—Gordon Massman, author of Love, Death and 0.174


The Underworld of Lesser Degrees, Review by Ricardo Nirenberg, The Pedestal Magazine

The Underworld of Lesser Degrees, “A NEW INSCAPE: The Aleatoric Post-Millennial Techno-Blizzard,” Review by AC Evans, Stride


Hyperlinks of Anxiety (Červená Barva Press, 2013)

Cover, Hyperlinks of Anxiety, Daniel Y. Harris

Advanced Praise

Daniel Y. Harris’s new volume of poetry brings together a range of texts – older and newer – evocative of the qualms and uncertainties of our new millennium.  A subtle and highly affective read.

—Sander L. Gilman, Distinguished Professor of the Liberal Arts and Sciences; Professor of Psychiatry, Emory University

Is cyberspace the most recent iteration of the diaspora? Will the next Zohar be composed in computer code? Can notarikon generate lyric poems out of the discourses of pharmacology, neurology, biophysics…? Welcome to the Hotel Url, Daniel Y. Harris, sole owner and proprietor, where these questions—and others that the reader has yet to dream—will be answered. No need to be anxious: in less than a nanosecond, the hyperlinks elaborated in Harris’s poems will whisk you from catastrophe creation to apocalypse and beyond. Beam me up, Ezekiel!

—Norman Finkelstein, Professor of English, Xavier University and author of On Mount Vision: Forms of the Sacred in Contemporary American Poetry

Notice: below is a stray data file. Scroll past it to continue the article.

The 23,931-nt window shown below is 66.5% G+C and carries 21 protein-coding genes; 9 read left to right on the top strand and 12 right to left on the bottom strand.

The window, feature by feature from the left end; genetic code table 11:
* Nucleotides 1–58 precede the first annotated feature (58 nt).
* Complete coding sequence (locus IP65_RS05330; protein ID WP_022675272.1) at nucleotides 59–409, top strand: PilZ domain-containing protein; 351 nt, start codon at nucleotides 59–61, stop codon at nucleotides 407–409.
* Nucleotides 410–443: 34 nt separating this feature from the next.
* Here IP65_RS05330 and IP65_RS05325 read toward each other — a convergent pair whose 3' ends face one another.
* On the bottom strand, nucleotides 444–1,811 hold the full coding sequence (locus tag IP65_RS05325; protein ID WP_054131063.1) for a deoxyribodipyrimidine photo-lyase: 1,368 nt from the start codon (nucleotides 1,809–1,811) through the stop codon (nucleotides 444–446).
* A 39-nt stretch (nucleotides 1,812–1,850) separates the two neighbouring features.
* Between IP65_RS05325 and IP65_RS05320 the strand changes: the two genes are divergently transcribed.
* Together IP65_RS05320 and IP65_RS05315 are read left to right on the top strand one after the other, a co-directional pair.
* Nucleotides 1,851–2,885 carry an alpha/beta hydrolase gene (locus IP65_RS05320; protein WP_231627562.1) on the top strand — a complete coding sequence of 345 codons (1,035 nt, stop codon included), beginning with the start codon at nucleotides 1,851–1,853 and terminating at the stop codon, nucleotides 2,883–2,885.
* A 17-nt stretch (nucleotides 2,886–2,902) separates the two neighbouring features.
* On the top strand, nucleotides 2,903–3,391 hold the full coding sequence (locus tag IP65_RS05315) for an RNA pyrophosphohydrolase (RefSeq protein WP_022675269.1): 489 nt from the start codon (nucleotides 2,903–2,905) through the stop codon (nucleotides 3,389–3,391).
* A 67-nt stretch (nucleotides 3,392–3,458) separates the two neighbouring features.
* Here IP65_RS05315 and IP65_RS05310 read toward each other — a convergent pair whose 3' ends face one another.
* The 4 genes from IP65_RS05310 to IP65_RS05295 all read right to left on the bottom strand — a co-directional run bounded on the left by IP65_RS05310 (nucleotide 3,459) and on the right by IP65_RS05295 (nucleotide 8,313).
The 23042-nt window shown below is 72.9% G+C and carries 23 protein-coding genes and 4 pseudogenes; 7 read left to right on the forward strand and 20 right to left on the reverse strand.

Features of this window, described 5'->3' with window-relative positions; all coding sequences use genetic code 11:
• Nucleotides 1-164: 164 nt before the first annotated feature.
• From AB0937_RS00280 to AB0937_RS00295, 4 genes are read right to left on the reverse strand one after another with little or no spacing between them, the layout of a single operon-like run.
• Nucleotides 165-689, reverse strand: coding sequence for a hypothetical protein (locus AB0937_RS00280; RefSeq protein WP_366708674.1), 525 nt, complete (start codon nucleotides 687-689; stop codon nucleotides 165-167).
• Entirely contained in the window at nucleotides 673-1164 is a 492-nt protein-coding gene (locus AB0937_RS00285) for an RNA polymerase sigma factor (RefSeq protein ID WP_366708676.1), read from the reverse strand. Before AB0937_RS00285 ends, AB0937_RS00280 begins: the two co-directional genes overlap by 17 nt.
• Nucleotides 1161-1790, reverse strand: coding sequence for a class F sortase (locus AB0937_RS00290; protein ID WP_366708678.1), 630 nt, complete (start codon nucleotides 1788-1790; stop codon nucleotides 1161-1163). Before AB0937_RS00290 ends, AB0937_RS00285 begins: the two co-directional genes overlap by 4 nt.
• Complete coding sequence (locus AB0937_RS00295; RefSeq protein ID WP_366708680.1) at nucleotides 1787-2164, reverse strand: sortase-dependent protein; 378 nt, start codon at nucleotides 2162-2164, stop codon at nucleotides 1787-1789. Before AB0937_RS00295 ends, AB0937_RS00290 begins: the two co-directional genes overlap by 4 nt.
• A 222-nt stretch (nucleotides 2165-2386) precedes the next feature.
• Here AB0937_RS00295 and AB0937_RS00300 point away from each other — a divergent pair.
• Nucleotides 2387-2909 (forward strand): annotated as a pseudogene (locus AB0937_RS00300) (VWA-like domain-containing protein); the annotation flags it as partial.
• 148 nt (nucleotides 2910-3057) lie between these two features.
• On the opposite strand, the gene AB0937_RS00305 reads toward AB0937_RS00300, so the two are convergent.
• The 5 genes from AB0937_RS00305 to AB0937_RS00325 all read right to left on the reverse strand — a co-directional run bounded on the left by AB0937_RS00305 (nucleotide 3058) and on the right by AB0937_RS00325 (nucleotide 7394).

Daniel Y. Harris combines impressive erudition with a profound awe for continuity—that the eternal energies underlying Life itself constantly (re)iterate and (re)incarnate in myriad waxing and waning forms. Ideas birth Art; Art births Ideas. In such fashion, to employ classic terms, the heart and mind forge a dynamic union resulting in both clarity of perception and depth of feeling. These are poems to be read and reread, concepts and descriptive phrases operating like portals into other worlds. In Hyperlinks of Anxiety, Harris functions as a twenty-first century, digital alchemist, adeptly yoking the abstract and concrete, offering us singular and transformative experiences, all the while reminding us that Poetry is trans-authorial, Mystery our only true teacher.

—John Amen, author of At the Threshold of Alchemy; editor of The Pedestal Magazine

Critical Essays

Tech support says “Dead Don Walking”: Tradition, the Internet, and Individual Talent, Essay by Daniel Morris, Notre Dame Review


Hyperlinks of Anxiety, Review by John Amen, Offcourse Literary Journal

Hyperlinks of Anxiety, “Fear the Moral Nebulae,” Review by A.C. Evans, Stride


Hyperlinks of Anxiety, “The Editor’s Picks 2013,” Stride


Unio Mystica (Cross-Cultural Communications Publications, 2009)


Advanced Praise

“Harris’ poetry transmutes ancient symbols and concepts into contemporary wisdom. His work stretches and surprises our imagination.”

—Daniel C. Matt, author of The Essential Kabbalah and God and the Big Bang, translator of The Zohar


Unio Mystica, Review by JoSelle Vanderhooft, The Pedestal Magazine